Thursday, 31 December 2015

Descreen images in Gimp

I needed to remove the moire patterns of a scan. After a quick search on google I found this descreen plugin.

Unfortunately this plugin also requires the FFT gimp plugin, which is old and requires compiling and that page describes installing it for Windows.

This in turn was a bit of a problem because the FFT plugin has a few dependencies that aren't adequately documented.

To successfully build the plugin you need to first install libgimp-dev and libfftw3-lib packages from the standard repositories (debian/ubuntu)

# sudo apt-get install libfftw3-dev libgimp2.0-dev

Follow this by extracting the tar archive somewhere and doing

# make && make install 

Once this is done, grab the descreen.scm file from the first link and plop it into ~/.gimp2.8/scripts

After starting gimp up there should be a "descreen" option under Filters->Enhance

Monday, 29 June 2015

Wordpress Warning

Just a warning about Wordpress. If you create a Wordpress account you cannot delete it.

Their "delete your account" webpage only tells you how to remove a blog. The best advice they can give you is to make your account inactive. You can't delete it.

Find open files on a filesystem in FreeBSD

I had a problem on an archaic FreeBSD machine whose /var filesystem had tipped over the 80% threshold of our monitoring system.

A brief investigation showed that there was a vast discrepancy between the output of the du and df  commands.

The df command showed that the file system was 81% full where the du command showed it was around 5% full.

This situation is caused when a file is deleted but a process keeps it open. The difference is due to the different ways that the df and du commands calculate free space vs used space. This means that the disk space will still be reserved and therefore seen by df, but since du will no longer see a reference to that file in the directory tree, it cannot see those reserved blocks resulting in a difference between reported disk usage.

So, the next step is to find what process is holding a deleted open. Unfortunately, I would normally use something like lsof to do this but on this ancient version of freebsd that is not an option, so a new option is required.

# fstat -f /var 

USER     CMD          PID   FD MOUNT      INUM MODE         SZ|DV R/W
root     fstat      13839   wd /var      94208 drwxr-xr-x     512  r
root     csh        13582   wd /var      94208 drwxr-xr-x     512  r
operator csh         6713   wd /var     188489 dr-xr-xr-x     512  r
nobody   snmpd      83626    3 /var     259076 -rw-r--r--  2766247084  w
root     cron        1287   wd /var     376832 drwxr-x---     512  r
root     cron        1287    3 /var     164874 -rw-------       4  w
_bgpd    bgpd        1251 root /var      47104 dr-xr-xr-x     512  r
_bgpd    bgpd        1251   wd /var      47104 dr-xr-xr-x     512  r
_bgpd    bgpd        1251 jail /var      47104 dr-xr-xr-x     512  r
_bgpd    bgpd        1250 root /var      47104 dr-xr-xr-x     512  r
_bgpd    bgpd        1250   wd /var      47104 dr-xr-xr-x     512  r
_bgpd    bgpd        1250 jail /var      47104 dr-xr-xr-x     512  r
dhcpd    dhcpd       1213    6 /var     400402 -rw-r--r--   45998  w
root     syslogd      930    3 /var     164883 -rw-------       3  w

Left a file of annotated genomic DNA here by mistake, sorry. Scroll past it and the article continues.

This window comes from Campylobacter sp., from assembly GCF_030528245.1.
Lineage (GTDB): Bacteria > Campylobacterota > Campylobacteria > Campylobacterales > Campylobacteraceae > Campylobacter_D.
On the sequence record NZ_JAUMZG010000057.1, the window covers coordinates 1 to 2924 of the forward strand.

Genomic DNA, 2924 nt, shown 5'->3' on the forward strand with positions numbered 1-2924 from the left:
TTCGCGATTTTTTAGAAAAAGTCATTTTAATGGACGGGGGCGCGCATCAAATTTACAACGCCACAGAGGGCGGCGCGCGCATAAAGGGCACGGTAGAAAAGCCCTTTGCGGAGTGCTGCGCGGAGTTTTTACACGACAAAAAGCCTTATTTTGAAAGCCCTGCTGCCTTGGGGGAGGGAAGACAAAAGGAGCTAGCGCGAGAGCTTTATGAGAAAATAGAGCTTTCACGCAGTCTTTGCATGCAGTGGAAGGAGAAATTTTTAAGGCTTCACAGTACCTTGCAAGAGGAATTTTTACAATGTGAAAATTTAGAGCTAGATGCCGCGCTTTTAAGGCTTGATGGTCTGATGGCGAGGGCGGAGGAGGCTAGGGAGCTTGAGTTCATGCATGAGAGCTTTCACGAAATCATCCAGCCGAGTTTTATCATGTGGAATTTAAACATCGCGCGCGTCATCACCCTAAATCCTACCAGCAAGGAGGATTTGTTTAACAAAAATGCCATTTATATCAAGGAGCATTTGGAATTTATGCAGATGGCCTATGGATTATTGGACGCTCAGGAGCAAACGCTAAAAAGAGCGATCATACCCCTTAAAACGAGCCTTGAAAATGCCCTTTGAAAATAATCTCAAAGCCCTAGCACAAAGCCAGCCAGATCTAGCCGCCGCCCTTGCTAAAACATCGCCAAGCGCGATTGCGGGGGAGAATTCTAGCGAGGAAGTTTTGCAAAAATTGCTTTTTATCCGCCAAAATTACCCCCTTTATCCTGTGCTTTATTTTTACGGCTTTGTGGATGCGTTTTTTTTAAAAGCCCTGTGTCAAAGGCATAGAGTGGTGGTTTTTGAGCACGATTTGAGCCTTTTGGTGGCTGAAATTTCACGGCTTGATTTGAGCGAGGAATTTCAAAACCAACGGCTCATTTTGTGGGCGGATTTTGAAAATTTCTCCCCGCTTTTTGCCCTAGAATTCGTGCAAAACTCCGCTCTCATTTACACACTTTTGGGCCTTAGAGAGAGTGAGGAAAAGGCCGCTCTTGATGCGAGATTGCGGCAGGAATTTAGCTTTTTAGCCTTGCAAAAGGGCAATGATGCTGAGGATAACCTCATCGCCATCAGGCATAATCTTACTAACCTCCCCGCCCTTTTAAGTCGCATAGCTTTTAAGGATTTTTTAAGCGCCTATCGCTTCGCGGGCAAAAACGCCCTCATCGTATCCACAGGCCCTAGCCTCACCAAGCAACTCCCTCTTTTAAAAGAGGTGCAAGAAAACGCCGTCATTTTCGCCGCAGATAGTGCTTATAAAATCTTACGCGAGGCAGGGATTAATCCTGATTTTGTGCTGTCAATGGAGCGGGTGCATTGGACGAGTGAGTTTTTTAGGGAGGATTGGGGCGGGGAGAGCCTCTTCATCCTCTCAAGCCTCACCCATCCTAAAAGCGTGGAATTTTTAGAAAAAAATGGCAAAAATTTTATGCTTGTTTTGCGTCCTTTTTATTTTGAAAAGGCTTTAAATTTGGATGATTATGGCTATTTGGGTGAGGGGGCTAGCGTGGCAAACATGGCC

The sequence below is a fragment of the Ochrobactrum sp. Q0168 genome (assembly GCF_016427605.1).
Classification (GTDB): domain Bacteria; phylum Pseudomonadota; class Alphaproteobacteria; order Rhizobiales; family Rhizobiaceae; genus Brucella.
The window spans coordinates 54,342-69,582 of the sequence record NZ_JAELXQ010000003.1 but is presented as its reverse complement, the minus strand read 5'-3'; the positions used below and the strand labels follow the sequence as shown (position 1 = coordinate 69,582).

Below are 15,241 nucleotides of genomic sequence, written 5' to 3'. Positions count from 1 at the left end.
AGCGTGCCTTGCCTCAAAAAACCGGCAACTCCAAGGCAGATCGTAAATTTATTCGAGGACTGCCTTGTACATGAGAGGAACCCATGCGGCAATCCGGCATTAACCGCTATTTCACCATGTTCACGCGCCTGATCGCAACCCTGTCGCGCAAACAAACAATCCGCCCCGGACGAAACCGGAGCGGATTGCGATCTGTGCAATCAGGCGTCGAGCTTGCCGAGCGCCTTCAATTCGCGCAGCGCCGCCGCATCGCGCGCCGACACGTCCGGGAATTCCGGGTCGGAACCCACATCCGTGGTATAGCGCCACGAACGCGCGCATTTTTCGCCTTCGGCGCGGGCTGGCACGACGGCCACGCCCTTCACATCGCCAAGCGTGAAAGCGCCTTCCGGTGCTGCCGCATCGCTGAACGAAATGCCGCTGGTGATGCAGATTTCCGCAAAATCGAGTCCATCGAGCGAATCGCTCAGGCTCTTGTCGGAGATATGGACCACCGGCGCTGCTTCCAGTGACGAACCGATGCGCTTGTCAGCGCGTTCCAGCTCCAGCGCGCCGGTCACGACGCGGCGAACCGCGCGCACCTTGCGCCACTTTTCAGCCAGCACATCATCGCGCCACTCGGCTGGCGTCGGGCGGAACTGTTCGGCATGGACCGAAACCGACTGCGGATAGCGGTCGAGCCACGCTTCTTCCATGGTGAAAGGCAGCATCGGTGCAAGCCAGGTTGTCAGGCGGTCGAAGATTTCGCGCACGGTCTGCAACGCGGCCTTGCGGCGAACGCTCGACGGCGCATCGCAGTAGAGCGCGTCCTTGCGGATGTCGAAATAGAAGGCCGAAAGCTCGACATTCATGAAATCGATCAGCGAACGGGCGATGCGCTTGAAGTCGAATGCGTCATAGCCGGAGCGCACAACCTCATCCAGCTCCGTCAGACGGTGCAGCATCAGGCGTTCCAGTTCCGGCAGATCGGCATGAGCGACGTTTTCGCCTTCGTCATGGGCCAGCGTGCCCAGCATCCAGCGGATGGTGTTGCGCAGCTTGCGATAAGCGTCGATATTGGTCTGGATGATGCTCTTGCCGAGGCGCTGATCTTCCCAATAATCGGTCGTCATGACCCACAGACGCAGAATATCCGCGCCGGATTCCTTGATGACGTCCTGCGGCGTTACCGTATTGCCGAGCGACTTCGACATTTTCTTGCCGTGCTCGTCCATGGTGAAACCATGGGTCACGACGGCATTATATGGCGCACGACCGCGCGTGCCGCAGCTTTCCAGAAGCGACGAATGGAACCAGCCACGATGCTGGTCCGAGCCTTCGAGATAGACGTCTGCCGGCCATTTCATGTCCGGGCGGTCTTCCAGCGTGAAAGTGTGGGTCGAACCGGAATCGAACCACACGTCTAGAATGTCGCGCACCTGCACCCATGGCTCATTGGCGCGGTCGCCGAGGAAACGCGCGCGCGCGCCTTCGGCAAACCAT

root     syslogd      930   12 /var     259338 -rw-r--r--   12844  w
root     syslogd      930   13 /var     259324 -rw-------      78  w
root     syslogd      930   14 /var     259278 -rw-------   40072  w
root     syslogd      930   15 /var     259083 -rw-------      62  w
root     syslogd      930   16 /var     259301 -rw-------   83687  w
root     syslogd      930   17 /var     259077 -rw-r-----    1953  w
root     syslogd      930   18 /var     259079 -rw-r--r--      62  w
root     syslogd      930   19 /var     259085 -rw-------      62  w
root     syslogd      930   20 /var     259087 -rw-------  103292  w
root     syslogd      930   21 /var     259284 -rw-------      78  w
root     syslogd      930   22 /var     259084 -rw-r-----      62  w
root     syslogd      930   23 /var     259082 -rw-r-----      62  w

We can see from the output of the fstat command that the snmp daemon has a 2.7Gb file open.

I killed and restarted snmpd and file system usage dropped down to 3% 

Note: You could limit that output to only show files that are deleted (unowned) by grepping for "nobody"

# fstat -f /var 
nobody   snmpd      83626    3 /var     259076 -rw-r--r--  2766247084  w

Thursday, 9 April 2015

Configuration management: Salt vs Puppet

I've spent some time experimenting with puppet and I have come to the conclusion that I don't much like it.

There are several reasons why this is the case but the main ones are the module system that it uses and the way it abstracts away the configuration details on the client.

 Note: I gave up on puppet after only a couple of days after reaching a point where there was an error somewhere which was impossible to understand because it had no logical behaviour. Therefore I don't profess to be an expert on puppet to any degree at all so any comments from here on are merely my opinion and will definitely include liberal amounts of my misunderstanding of how Puppet works. That is another one of the problems I had with Puppet. The errors it produces are cryptic and there are so many things going on in the box of smoke and mirrors that you can't see the workings of that it is extremely hard to comprehend and debug things. Especially as a n00b. 

From what I have managed to partially understand, Puppet ships with a bunch of pre-installed modules for common applications (such as apache) so you don't need to find and download the appropriate module.

This is all good of course until you need to do something that is not included by default. In that case you need to get on the Internet and find the module you need and install it. Sometimes there will be an "official" puppetlabs module and sometimes you need to trawl through many community provided modules of varying degrees of quality to find one that looks like it might do what you want. This in itself is not terrible but it does involve a lot more mucking about than I think should be required.